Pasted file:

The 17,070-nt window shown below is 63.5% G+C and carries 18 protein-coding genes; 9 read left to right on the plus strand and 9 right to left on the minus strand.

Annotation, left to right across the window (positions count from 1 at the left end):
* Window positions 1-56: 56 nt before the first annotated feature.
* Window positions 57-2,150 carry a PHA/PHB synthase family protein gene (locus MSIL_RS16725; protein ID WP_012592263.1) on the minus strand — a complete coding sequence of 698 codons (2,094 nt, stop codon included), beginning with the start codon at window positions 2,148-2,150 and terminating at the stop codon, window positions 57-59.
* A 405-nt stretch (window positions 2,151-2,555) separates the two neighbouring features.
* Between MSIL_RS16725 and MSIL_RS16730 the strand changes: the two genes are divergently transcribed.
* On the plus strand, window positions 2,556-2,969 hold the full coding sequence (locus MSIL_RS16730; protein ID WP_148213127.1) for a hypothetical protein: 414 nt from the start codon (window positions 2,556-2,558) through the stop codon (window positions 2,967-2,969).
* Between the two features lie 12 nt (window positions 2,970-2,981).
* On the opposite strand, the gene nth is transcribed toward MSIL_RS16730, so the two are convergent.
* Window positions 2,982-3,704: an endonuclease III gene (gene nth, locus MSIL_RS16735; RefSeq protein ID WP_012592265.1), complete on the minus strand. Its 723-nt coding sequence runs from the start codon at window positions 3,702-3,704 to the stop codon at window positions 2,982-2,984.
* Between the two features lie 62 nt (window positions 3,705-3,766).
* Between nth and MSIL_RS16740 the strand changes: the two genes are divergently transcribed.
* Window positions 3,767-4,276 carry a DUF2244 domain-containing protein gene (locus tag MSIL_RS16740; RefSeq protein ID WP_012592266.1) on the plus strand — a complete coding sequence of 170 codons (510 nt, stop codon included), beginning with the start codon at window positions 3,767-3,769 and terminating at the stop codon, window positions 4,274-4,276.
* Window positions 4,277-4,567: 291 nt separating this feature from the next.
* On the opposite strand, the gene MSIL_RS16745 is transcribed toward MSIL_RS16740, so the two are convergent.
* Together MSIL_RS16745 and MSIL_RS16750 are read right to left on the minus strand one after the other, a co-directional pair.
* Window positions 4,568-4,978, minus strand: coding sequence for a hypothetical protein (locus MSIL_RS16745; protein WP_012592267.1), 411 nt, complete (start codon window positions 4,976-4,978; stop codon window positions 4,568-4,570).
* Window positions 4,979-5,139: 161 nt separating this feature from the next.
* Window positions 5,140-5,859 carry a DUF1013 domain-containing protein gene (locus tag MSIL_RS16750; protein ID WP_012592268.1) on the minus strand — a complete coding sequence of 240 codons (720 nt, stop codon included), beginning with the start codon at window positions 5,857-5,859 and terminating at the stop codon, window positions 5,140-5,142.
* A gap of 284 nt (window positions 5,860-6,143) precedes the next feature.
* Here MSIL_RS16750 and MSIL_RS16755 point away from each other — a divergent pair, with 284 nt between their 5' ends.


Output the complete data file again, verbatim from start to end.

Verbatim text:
The 17,070-nt window shown below is 63.5% G+C and carries 18 protein-coding genes; 9 read left to right on the plus strand and 9 right to left on the minus strand.

Annotation, left to right across the window (positions count from 1 at the left end):
* Window positions 1-56: 56 nt before the first annotated feature.
* Window positions 57-2,150 carry a PHA/PHB synthase family protein gene (locus MSIL_RS16725; protein ID WP_012592263.1) on the minus strand — a complete coding sequence of 698 codons (2,094 nt, stop codon included), beginning with the start codon at window positions 2,148-2,150 and terminating at the stop codon, window positions 57-59.
* A 405-nt stretch (window positions 2,151-2,555) separates the two neighbouring features.
* Between MSIL_RS16725 and MSIL_RS16730 the strand changes: the two genes are divergently transcribed.
* On the plus strand, window positions 2,556-2,969 hold the full coding sequence (locus MSIL_RS16730; protein ID WP_148213127.1) for a hypothetical protein: 414 nt from the start codon (window positions 2,556-2,558) through the stop codon (window positions 2,967-2,969).
* Between the two features lie 12 nt (window positions 2,970-2,981).
* On the opposite strand, the gene nth is transcribed toward MSIL_RS16730, so the two are convergent.
* Window positions 2,982-3,704: an endonuclease III gene (gene nth, locus MSIL_RS16735; RefSeq protein ID WP_012592265.1), complete on the minus strand. Its 723-nt coding sequence runs from the start codon at window positions 3,702-3,704 to the stop codon at window positions 2,982-2,984.
* Between the two features lie 62 nt (window positions 3,705-3,766).
* Between nth and MSIL_RS16740 the strand changes: the two genes are divergently transcribed.
* Window positions 3,767-4,276 carry a DUF2244 domain-containing protein gene (locus tag MSIL_RS16740; RefSeq protein ID WP_012592266.1) on the plus strand — a complete coding sequence of 170 codons (510 nt, stop codon included), beginning with the start codon at window positions 3,767-3,769 and terminating at the stop codon, window positions 4,274-4,276.
* Window positions 4,277-4,567: 291 nt separating this feature from the next.
* On the opposite strand, the gene MSIL_RS16745 is transcribed toward MSIL_RS16740, so the two are convergent.
* Together MSIL_RS16745 and MSIL_RS16750 are read right to left on the minus strand one after the other, a co-directional pair.
* Window positions 4,568-4,978, minus strand: coding sequence for a hypothetical protein (locus MSIL_RS16745; protein WP_012592267.1), 411 nt, complete (start codon window positions 4,976-4,978; stop codon window positions 4,568-4,570).
* Window positions 4,979-5,139: 161 nt separating this feature from the next.
* Window positions 5,140-5,859 carry a DUF1013 domain-containing protein gene (locus tag MSIL_RS16750; protein ID WP_012592268.1) on the minus strand — a complete coding sequence of 240 codons (720 nt, stop codon included), beginning with the start codon at window positions 5,857-5,859 and terminating at the stop codon, window positions 5,140-5,142.
* A gap of 284 nt (window positions 5,860-6,143) precedes the next feature.
* Here MSIL_RS16750 and MSIL_RS16755 point away from each other — a divergent pair, with 284 nt between their 5' ends.